18 March 2013
TreeCurator, and 3D Visualisation of Computer Directories
(or, the case of the monotomous nodes)
As mentioned in a blog on 1 March 2013 about the use of phylogenetic software for visualising the arrangement of directories and folders in computer media, the Newick file format is used by tree viewers to construct and present the tree. Usually phylogeneticists obtain their Newick file directly from the software that undertakes the phylogenetic analysis. In order to use phylogenetic tree viewers in another context it is necessary to create the Newick file independently.
The eMSS Lab at the British Library has been writing programs in Python for creating the necessary files in Newick format, and they may be seen as an initial component of a tool to be known as TreeCurator. In the first instance code has been directed at depicting the arrangement of computer files and folders but the same approach can also be used to show the arrangement trees of analogue objects notably the papers in a personal archive of letters, diaries and notebooks. This delivery and presentation may facilitate the integration of analogue and digital entities in a hybrid personal archive, for example.
Although Newick may be seen as a kind of standard, there is in reality quite a bit of diversity in interpretation by software and there are a number of variants such as NHX (New Hampshire Extended) and NEXUS, with their XML derivatives phyloXML and NeXML. (It is worth bearing in mind too that digital curators and preservation practitioners working with scientific archives can expect to encounter these variants in personal archives.)
There are, moreover, some important differences between file trees and phylogenetic trees. For example, computer file trees commonly have folders which contain just one folder, whereas phylogenetic trees typically have bifurcating or multifurcating nodes (a single parent with 2 or more descendants)
Some software such as FigTree seems to be able to handle monotomes (monotomous nodes with not only a single parent but also a single descendant) but other software such as Phylo3D is not able to do so, and it is necessary to adapt the Newick tree file data accordingly.
One of the approaches towards visualising trees of objects not mentioned in the blog entry for 1 March 2013 is the use of 3D visualisation.
It is still early days in the case of phylogenetic trees and so far the emerging possibilities have had an ambivalent reception but there have been some important efforts. Among the most notable are Paloverde and Phylo3D (which makes it possible to use Walrus).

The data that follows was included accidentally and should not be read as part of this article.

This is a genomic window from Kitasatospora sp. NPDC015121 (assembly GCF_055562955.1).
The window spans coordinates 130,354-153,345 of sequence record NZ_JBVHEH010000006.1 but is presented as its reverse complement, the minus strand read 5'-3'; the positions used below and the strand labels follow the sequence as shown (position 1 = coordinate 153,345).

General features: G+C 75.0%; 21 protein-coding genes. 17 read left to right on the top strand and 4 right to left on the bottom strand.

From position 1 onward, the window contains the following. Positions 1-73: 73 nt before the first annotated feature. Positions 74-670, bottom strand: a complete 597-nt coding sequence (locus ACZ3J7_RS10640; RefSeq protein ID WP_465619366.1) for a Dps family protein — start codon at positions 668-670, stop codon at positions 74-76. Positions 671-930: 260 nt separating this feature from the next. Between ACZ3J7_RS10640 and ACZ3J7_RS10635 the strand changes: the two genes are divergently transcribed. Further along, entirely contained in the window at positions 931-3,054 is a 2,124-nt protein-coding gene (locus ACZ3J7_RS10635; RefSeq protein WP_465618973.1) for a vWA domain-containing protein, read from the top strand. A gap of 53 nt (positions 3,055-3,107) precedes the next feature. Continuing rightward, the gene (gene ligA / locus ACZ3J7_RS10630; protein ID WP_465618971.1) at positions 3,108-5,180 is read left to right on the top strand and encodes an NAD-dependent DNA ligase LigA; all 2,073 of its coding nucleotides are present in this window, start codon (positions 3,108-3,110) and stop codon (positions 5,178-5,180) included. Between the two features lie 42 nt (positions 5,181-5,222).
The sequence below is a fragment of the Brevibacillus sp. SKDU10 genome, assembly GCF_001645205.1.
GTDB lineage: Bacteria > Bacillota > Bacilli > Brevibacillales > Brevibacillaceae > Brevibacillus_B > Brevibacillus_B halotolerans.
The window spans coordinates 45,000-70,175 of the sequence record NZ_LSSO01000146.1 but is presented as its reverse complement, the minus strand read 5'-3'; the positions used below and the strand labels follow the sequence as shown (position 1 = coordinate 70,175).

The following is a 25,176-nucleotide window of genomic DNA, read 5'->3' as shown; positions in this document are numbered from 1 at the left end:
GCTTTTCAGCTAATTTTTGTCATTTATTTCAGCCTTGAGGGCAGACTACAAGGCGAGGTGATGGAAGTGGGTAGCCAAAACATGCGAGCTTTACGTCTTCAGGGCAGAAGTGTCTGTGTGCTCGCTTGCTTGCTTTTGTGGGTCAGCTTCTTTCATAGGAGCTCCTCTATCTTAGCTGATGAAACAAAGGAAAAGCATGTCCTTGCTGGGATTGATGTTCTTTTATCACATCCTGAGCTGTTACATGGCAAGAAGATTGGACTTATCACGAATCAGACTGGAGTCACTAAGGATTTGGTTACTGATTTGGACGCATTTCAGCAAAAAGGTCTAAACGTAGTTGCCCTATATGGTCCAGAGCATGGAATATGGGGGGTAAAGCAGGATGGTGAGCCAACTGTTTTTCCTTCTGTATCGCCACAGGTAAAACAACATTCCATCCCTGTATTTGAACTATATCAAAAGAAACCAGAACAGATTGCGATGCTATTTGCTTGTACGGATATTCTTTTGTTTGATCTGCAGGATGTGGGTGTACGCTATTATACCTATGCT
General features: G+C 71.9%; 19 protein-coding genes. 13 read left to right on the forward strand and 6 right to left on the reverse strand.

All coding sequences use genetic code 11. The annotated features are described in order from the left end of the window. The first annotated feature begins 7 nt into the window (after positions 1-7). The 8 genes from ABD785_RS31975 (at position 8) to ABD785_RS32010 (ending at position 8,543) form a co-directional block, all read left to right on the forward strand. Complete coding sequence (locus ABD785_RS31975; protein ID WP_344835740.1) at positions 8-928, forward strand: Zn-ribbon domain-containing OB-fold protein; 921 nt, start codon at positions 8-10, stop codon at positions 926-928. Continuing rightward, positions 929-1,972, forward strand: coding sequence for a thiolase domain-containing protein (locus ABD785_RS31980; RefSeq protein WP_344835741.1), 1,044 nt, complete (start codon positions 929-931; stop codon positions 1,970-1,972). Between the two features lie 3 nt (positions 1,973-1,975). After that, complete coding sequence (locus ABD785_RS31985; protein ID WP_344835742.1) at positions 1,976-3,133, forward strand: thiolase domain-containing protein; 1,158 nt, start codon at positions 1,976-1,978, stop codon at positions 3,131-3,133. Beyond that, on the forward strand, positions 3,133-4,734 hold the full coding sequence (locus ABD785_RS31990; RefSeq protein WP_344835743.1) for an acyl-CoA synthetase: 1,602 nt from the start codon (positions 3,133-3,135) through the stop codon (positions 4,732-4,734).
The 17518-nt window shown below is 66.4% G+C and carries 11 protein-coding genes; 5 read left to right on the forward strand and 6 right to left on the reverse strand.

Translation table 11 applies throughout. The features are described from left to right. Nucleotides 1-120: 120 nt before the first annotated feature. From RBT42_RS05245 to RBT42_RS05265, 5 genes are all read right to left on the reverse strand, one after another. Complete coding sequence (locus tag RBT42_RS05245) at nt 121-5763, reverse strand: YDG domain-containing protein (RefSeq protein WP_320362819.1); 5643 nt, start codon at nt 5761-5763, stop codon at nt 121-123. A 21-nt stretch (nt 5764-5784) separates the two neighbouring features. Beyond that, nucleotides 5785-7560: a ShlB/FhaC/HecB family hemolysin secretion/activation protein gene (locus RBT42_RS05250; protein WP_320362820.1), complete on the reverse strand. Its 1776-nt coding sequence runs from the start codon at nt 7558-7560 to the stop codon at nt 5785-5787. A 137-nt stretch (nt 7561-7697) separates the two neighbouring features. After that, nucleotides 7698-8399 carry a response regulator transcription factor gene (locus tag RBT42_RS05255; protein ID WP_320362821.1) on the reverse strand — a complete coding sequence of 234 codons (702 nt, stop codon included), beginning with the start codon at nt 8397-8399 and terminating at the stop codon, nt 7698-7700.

Three screenshots of the visualisations of a hard drive created using Paloverde: circle, cone, spiral
Walrus requires a special (some might say, esoteric) version of graph file format known as LibSea. (It is possible to create directory trees directly from a hard drive using the utility called dirgraph which produces LibSea files but the aim of Tree Curator and this brief exploration of 3D is to be able to maximise usability by working directly with Newick and its variants.) The tool Phylo3D was developed by Dr Timothy Hughes for converting Newick (and its relatives) to the format necessary for Walrus, and I thank him for confirming that monotomy was the issue that I needed to address in order to use his program.
Although limited in their functionality pioneering 3D tree visualisation software do illustrate the potential benefit of interactive 3D trees. In occupying the third dimension the leaf tips of the tree may be presented more compactly and in a way that suits the viewer. Indeed this is manifested in the way in which living trees occupy space in order to maximise access to sunlight and meet the gaze of the sun as it moves across the sky.
The following pictures show the file tree of a hard drive of John Maynard Smith at a number of angles and proximities using Walrus. These are static images. Active use of Walrus, allows the viewer to move the 3D image around for viewing from various directions as well as zooming in and out.
Three screenshots of the file tree of a hard drive using Walrus: the lower two images are close ups
Annotation is possible but currently limited. No doubt if phylogenetic trees had always been prepared in 3D, an enterprising researcher would have invented 2D trees. In truth both have advantages and disadvantages. (For an example of discussion see the article "Crunching the Data for the Tree of Life" in a New York Times article.) Future Digital Scholarship blogs will continue the examination of potentially useful phylogenetic software in the context of computer media and digital curation.
Jeremy Leighton John, @emsscurator